A single-payer, nationalized health care system might work reasonably well in high-tax states like New York and California, but that doesn’t mean it will work equally well in Virginia, Texas, or Alaska. Perhaps an individual mandate works fine in Massachusetts (which already has it), but it doesn’t automatically follow that it’s the best solution for Minnesota or Vermont. If we are going to reform our health care system, it needs to be reformed by each state in a way that fits its people and their unique needs and desires. This also has the bonus of allowing people a certain level of mobility between systems, if they strongly prefer one or another.
We can all agree that our health care system, wonderful as it is in some respects, has serious problems and needs to change. The question is whether a one-size-fits-all solution, applied equally to all fifty disparate states with their disparate cultures, is the right approach. And, more germane to the consideration of the Supreme Court, does the federal government even have the authority to implement such a solution at all?
Any honest read of the Constitution, and supporting documents like the Federalist Papers, makes it crystal clear that the federal government has badly overstepped its limitations here. To come to any other conclusion you would need to take a particularly novel read of the Constitution—one that adds a lot of words that aren’t there and takes away a lot of words that are. But we must reject that kind of nebulous, ‘living document’ view of the Constitution. We must accept that this document, which stands as the very foundation of our system of government, means what it says and says what it means.
If we want to add and take-away words from the Constitution, if we want to adjust the agreed-upon rules by which we govern ourselves, we have a method for doing so. It is spelled out in Article V: Two-thirds of Congress can propose amendments, or two-thirds of the state legislatures can call a constitutional convention to propose them, and they must then be ratified by three-fourths of the state legislatures. The founders knew that what they had created was good, but they also knew it was not perfect. For this reason they provided a clear, democratic mechanism by which we could change it.
So If we are going to grant new authorities to our federal government, we must do so through the same kind of process that established that government in the first place. We can’t just arbitrarily declare that we’re going to ignore parts of the Constitution that we don’t like at any given time (although this has become a popular pastime for our court justices, congressmen, and presidents; Republican and Democratic alike).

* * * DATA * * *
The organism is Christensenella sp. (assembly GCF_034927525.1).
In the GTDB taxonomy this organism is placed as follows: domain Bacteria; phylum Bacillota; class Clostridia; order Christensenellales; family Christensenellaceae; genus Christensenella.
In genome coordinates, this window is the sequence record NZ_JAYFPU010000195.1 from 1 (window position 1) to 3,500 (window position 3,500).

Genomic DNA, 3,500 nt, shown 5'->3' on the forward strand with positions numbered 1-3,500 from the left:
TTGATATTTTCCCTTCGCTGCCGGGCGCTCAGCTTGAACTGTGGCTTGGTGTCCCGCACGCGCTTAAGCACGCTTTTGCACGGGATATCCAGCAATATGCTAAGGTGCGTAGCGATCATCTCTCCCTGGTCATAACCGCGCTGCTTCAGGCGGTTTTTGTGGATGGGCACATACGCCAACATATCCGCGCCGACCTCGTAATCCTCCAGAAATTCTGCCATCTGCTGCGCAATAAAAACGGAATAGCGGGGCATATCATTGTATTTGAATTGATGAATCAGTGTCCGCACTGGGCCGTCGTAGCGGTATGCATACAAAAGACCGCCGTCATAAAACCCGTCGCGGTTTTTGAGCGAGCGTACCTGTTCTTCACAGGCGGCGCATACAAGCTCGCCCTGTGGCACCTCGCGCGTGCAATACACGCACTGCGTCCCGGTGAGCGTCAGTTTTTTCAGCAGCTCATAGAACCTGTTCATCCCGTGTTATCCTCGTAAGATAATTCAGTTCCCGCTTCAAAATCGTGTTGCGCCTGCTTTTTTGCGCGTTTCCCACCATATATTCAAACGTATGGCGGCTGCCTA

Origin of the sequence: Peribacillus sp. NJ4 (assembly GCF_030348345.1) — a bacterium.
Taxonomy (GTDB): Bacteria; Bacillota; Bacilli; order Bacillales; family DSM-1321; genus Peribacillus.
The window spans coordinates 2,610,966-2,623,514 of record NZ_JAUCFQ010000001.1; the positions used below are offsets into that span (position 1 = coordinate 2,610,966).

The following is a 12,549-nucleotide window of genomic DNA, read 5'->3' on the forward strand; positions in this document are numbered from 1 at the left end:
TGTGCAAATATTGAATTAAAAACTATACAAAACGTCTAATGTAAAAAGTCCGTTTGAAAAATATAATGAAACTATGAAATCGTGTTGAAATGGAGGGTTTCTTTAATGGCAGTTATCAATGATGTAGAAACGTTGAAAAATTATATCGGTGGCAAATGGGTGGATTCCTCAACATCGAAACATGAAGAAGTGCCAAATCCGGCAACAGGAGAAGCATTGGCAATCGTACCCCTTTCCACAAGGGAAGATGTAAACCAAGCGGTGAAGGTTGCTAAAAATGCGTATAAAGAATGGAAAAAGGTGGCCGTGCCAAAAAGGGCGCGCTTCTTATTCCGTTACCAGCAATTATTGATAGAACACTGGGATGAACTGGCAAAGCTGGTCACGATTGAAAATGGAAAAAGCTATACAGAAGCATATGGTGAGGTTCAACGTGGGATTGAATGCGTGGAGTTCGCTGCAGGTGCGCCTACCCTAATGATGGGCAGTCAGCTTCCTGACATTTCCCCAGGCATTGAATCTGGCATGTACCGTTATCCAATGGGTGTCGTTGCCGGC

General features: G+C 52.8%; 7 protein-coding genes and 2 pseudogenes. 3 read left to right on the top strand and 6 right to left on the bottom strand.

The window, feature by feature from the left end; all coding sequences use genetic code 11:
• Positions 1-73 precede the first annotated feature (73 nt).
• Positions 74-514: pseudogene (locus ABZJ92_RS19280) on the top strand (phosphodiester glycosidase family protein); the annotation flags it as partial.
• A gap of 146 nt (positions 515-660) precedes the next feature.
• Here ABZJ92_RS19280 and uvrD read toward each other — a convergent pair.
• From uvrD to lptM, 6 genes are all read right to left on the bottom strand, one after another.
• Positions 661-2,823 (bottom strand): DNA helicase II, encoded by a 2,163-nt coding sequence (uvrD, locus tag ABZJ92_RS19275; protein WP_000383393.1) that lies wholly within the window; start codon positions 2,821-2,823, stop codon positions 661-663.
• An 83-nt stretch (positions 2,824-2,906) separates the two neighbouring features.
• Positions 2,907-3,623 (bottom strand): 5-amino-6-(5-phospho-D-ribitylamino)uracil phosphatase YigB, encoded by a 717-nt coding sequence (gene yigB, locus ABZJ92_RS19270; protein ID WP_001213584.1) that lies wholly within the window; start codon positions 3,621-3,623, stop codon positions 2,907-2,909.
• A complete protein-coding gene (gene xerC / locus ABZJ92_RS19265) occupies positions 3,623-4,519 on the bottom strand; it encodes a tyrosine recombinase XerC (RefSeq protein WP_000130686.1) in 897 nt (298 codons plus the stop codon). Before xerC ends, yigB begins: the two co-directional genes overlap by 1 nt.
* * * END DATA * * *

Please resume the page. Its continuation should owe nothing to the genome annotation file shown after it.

If you really think that health care ought to be a federal issue, that one solution can and should be applied across the board, then you should be fighting tooth-and-nail to craft, pass, and ratify an amendment granting such authority to the federal government. Convince your countrymen, make the case, and make it happen. After you’ve done that, then you can pass ObamaCare (or, preferably, something better). If, on the other hand, you believe (as I do) that most of the problems with our health care system are better solved at the state level, you should oppose such an amendment and petition your state government representatives to get off their duffs and start doing their jobs.
But whichever you believe, the very structure of our government—and the plain text of the constitution that established it—demands that ObamaCare be overturned as a gross overstep of federal authority. It has nothing to do with whether the law is a ‘good’ or ‘bad’ approach to reforming health care, which is a discussion for another day. Indeed, it has nothing to do with health care at all. It has to do with whether or not we still live under a limited, federal republic. It has to do with whether the U.S. Constitution is still the law of the land—and if it isn’t, what is?